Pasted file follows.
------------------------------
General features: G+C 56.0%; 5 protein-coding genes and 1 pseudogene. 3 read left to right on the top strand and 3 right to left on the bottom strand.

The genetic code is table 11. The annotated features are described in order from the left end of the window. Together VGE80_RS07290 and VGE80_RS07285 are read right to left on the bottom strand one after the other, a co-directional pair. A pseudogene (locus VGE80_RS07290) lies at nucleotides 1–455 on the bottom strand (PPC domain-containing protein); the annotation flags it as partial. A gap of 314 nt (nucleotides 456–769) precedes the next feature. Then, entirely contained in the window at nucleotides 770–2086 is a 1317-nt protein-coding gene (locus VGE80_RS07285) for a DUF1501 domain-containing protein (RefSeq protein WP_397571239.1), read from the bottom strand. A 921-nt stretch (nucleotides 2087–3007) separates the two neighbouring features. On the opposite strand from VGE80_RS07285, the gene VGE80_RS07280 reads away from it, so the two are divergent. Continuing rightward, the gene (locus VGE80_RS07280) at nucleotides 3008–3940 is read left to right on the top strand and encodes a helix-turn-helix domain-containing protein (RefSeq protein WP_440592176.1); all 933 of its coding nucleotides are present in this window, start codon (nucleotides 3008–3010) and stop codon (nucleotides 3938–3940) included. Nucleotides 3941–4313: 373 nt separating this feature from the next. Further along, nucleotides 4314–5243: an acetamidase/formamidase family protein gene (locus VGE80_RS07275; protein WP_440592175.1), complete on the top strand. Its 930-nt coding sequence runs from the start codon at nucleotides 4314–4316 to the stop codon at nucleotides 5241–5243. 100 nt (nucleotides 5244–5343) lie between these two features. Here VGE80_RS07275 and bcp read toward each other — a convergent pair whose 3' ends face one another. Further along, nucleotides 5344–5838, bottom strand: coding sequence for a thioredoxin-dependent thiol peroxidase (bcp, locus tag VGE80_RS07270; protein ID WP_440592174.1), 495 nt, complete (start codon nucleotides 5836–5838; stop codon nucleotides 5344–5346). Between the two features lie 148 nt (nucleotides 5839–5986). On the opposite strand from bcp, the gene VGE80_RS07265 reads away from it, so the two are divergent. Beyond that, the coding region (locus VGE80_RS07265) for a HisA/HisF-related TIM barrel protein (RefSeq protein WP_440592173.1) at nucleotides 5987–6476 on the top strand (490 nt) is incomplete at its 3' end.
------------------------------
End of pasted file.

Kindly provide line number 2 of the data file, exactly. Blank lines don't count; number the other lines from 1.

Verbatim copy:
The genetic code is table 11. The annotated features are described in order from the left end of the window. Together VGE80_RS07290 and VGE80_RS07285 are read right to left on the bottom strand one after the other, a co-directional pair. A pseudogene (locus VGE80_RS07290) lies at nucleotides 1–455 on the bottom strand (PPC domain-containing protein); the annotation flags it as partial. A gap of 314 nt (nucleotides 456–769) precedes the next feature. Then, entirely contained in the window at nucleotides 770–2086 is a 1317-nt protein-coding gene (locus VGE80_RS07285) for a DUF1501 domain-containing protein (RefSeq protein WP_397571239.1), read from the bottom strand. A 921-nt stretch (nucleotides 2087–3007) separates the two neighbouring features. On the opposite strand from VGE80_RS07285, the gene VGE80_RS07280 reads away from it, so the two are divergent. Continuing rightward, the gene (locus VGE80_RS07280) at nucleotides 3008–3940 is read left to right on the top strand and encodes a helix-turn-helix domain-containing protein (RefSeq protein WP_440592176.1); all 933 of its coding nucleotides are present in this window, start codon (nucleotides 3008–3010) and stop codon (nucleotides 3938–3940) included. Nucleotides 3941–4313: 373 nt separating this feature from the next. Further along, nucleotides 4314–5243: an acetamidase/formamidase family protein gene (locus VGE80_RS07275; protein WP_440592175.1), complete on the top strand. Its 930-nt coding sequence runs from the start codon at nucleotides 4314–4316 to the stop codon at nucleotides 5241–5243. 100 nt (nucleotides 5244–5343) lie between these two features. Here VGE80_RS07275 and bcp read toward each other — a convergent pair whose 3' ends face one another. Further along, nucleotides 5344–5838, bottom strand: coding sequence for a thioredoxin-dependent thiol peroxidase (bcp, locus tag VGE80_RS07270; protein ID WP_440592174.1), 495 nt, complete (start codon nucleotides 5836–5838; stop codon nucleotides 5344–5346). Between the two features lie 148 nt (nucleotides 5839–5986). On the opposite strand from bcp, the gene VGE80_RS07265 reads away from it, so the two are divergent. Beyond that, the coding region (locus VGE80_RS07265) for a HisA/HisF-related TIM barrel protein (RefSeq protein WP_440592173.1) at nucleotides 5987–6476 on the top strand (490 nt) is incomplete at its 3' end.